• risk exposure - Risk exposure is a quantified loss potential of business actions, and is usually calculated based on the probability of the incident occurring multiplied by its potential losses.
  • risk intelligence (RQ) - Risk intelligence (RQ) is a term used to describe predictions made around uncertainties and future threat probabilities.
  • ROBO backup (remote data backup) - ROBO backup is the process of copying and archiving data created by remote and branch offices (ROBOs) and storing it securely.
  • S corporation (S corp) - Like a C corporation, the S corp is considered a separate entity under the law.
  • Safe Harbor - Safe Harbor is the name of a policy agreement established between the United States Department of Commerce and the European Union in November 2000.
  • Sarbanes-Oxley Act (SOX) - The Sarbanes-Oxley Act of 2002 is a federal law that established sweeping auditing and financial regulations for public companies.
  • Section 508 - Section 508, an amendment to the United States Workforce Rehabilitation Act of 1973, is a federal law mandating that all electronic and information technology developed, procured, maintained, or used by the federal government be accessible to people with disabilities.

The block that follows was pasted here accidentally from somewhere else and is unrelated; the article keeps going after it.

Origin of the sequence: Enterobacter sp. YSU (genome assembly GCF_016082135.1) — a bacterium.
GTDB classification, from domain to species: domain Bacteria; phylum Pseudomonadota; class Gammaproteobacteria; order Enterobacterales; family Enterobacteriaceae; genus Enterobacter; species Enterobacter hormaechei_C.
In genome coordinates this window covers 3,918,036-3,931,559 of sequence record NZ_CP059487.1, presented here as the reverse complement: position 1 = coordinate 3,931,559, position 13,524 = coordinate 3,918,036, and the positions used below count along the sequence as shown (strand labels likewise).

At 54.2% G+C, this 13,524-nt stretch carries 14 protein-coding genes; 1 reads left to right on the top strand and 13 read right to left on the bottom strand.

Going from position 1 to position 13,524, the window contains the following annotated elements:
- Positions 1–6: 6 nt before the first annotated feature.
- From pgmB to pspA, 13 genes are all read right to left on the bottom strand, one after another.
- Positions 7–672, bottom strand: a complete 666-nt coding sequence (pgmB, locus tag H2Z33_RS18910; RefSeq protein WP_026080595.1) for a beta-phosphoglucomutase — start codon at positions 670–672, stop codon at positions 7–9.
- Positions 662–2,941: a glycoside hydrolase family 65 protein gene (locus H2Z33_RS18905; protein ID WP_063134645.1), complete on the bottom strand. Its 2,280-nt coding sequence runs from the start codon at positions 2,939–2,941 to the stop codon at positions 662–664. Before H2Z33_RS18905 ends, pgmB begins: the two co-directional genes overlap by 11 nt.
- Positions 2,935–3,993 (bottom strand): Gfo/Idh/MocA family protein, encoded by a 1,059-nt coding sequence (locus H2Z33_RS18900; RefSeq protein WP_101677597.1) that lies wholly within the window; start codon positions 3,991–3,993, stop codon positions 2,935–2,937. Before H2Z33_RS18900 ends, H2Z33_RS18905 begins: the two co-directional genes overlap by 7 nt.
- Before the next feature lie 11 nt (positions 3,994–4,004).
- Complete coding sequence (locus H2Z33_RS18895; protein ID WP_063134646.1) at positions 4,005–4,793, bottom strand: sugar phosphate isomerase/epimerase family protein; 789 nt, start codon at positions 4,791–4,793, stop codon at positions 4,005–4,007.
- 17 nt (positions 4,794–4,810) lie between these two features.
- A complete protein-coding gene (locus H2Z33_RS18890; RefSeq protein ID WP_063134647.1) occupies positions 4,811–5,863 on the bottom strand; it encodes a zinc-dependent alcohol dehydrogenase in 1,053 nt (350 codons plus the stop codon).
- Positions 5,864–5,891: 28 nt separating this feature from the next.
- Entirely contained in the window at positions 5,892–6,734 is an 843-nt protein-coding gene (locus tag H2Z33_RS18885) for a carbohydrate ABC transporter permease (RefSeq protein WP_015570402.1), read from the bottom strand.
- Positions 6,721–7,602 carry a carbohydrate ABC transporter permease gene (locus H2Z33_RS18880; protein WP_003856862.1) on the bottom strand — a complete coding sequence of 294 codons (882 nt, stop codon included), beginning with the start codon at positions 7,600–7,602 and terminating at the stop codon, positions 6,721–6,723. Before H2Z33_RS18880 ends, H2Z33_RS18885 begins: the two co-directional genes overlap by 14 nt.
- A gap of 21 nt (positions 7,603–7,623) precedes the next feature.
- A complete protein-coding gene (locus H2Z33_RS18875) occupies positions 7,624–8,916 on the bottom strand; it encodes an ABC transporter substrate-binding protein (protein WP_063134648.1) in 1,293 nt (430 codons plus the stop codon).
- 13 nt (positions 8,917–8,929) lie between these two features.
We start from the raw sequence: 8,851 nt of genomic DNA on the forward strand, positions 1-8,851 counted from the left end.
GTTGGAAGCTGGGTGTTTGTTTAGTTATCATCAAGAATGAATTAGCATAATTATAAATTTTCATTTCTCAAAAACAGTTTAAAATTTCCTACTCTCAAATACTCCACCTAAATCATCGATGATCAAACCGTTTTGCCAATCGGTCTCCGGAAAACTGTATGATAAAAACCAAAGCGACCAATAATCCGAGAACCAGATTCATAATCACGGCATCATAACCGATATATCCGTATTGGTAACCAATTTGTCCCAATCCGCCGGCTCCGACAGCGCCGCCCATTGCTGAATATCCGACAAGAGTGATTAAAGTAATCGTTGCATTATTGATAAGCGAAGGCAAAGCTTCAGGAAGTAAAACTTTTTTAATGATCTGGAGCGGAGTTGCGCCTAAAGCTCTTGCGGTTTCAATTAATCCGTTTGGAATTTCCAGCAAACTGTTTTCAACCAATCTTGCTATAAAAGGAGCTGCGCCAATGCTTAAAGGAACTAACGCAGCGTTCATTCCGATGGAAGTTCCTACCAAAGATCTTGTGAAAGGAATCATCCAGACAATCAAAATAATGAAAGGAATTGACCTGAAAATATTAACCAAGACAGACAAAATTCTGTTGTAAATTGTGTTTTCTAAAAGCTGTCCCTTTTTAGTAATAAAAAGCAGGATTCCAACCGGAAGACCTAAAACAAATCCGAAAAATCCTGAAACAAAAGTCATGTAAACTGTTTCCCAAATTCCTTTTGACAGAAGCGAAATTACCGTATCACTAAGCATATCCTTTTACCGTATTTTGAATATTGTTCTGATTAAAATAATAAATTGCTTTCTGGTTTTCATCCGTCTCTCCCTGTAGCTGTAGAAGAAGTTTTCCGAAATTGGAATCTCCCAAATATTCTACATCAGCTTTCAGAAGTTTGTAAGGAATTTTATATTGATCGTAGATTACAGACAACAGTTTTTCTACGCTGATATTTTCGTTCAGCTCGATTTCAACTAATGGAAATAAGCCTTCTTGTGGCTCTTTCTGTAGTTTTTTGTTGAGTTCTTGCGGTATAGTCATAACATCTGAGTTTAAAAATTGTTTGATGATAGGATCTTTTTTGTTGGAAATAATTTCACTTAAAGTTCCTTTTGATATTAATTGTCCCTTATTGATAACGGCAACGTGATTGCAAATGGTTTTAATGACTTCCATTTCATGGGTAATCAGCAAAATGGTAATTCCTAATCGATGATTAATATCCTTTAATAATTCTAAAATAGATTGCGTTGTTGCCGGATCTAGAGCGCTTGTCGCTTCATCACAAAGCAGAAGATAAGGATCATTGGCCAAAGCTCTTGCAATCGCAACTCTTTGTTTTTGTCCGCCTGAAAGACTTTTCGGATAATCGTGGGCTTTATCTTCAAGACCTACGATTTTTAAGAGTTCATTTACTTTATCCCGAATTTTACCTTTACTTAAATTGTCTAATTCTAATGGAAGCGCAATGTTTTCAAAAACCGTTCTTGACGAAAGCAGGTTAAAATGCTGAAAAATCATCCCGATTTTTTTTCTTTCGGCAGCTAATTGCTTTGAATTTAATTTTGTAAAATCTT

• Secure Electronic Transaction (SET) - Secure Electronic Transaction (SET) is a system for ensuring the security of financial transactions on the Internet.
  • security audit - A security audit is a systematic evaluation of the security of a company's information system by measuring how well it conforms to a set of established criteria.
  • security information management (SIM) - Security information management (SIM) is the practice of collecting, monitoring and analyzing security-related data from computer logs.
  • segregation of duties (SoD) - Segregation of duties (SoD) is an internal control designed to prevent error and fraud by ensuring that at least two individuals are responsible for the separate parts of any task.
  • sensitive information - Sensitive information is data that must be protected from unauthorized access to safeguard the privacy or security of an individual or organization.
  • serious reportable event (SRE) - A serious reportable event (SRE) is an incident involving death or serious harm to a patient resulting from a lapse or error in a healthcare facility.